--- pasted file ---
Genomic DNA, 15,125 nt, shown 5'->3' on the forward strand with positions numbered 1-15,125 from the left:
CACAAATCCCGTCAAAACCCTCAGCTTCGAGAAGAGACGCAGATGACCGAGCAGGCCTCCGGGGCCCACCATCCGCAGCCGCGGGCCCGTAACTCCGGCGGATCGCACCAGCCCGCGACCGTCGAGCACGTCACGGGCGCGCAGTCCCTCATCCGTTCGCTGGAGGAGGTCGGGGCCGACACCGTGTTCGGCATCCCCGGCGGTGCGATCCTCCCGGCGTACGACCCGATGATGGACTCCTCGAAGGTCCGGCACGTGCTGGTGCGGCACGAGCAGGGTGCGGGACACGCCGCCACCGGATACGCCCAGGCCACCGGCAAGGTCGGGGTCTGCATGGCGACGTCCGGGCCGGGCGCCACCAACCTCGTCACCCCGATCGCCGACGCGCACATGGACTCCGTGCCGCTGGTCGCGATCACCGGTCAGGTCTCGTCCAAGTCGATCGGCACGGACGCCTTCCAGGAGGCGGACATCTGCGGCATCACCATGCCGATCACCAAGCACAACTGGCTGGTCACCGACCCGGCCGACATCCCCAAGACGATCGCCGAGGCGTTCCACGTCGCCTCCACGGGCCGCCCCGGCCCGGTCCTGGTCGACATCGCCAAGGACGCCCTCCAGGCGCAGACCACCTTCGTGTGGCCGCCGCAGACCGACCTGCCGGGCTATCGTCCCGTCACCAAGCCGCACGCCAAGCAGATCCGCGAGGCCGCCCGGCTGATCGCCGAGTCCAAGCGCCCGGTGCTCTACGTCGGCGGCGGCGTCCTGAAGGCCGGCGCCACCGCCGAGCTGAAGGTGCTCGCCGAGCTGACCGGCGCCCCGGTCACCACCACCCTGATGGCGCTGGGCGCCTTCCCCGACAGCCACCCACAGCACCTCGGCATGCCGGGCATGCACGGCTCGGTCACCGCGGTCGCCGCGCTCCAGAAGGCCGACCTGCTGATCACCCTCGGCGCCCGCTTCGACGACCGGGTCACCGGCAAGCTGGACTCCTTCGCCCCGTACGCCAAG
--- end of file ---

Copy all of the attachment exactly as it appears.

Genomic DNA, 15,125 nt, shown 5'->3' on the forward strand with positions numbered 1-15,125 from the left:
CACAAATCCCGTCAAAACCCTCAGCTTCGAGAAGAGACGCAGATGACCGAGCAGGCCTCCGGGGCCCACCATCCGCAGCCGCGGGCCCGTAACTCCGGCGGATCGCACCAGCCCGCGACCGTCGAGCACGTCACGGGCGCGCAGTCCCTCATCCGTTCGCTGGAGGAGGTCGGGGCCGACACCGTGTTCGGCATCCCCGGCGGTGCGATCCTCCCGGCGTACGACCCGATGATGGACTCCTCGAAGGTCCGGCACGTGCTGGTGCGGCACGAGCAGGGTGCGGGACACGCCGCCACCGGATACGCCCAGGCCACCGGCAAGGTCGGGGTCTGCATGGCGACGTCCGGGCCGGGCGCCACCAACCTCGTCACCCCGATCGCCGACGCGCACATGGACTCCGTGCCGCTGGTCGCGATCACCGGTCAGGTCTCGTCCAAGTCGATCGGCACGGACGCCTTCCAGGAGGCGGACATCTGCGGCATCACCATGCCGATCACCAAGCACAACTGGCTGGTCACCGACCCGGCCGACATCCCCAAGACGATCGCCGAGGCGTTCCACGTCGCCTCCACGGGCCGCCCCGGCCCGGTCCTGGTCGACATCGCCAAGGACGCCCTCCAGGCGCAGACCACCTTCGTGTGGCCGCCGCAGACCGACCTGCCGGGCTATCGTCCCGTCACCAAGCCGCACGCCAAGCAGATCCGCGAGGCCGCCCGGCTGATCGCCGAGTCCAAGCGCCCGGTGCTCTACGTCGGCGGCGGCGTCCTGAAGGCCGGCGCCACCGCCGAGCTGAAGGTGCTCGCCGAGCTGACCGGCGCCCCGGTCACCACCACCCTGATGGCGCTGGGCGCCTTCCCCGACAGCCACCCACAGCACCTCGGCATGCCGGGCATGCACGGCTCGGTCACCGCGGTCGCCGCGCTCCAGAAGGCCGACCTGCTGATCACCCTCGGCGCCCGCTTCGACGACCGGGTCACCGGCAAGCTGGACTCCTTCGCCCCGTACGCCAAG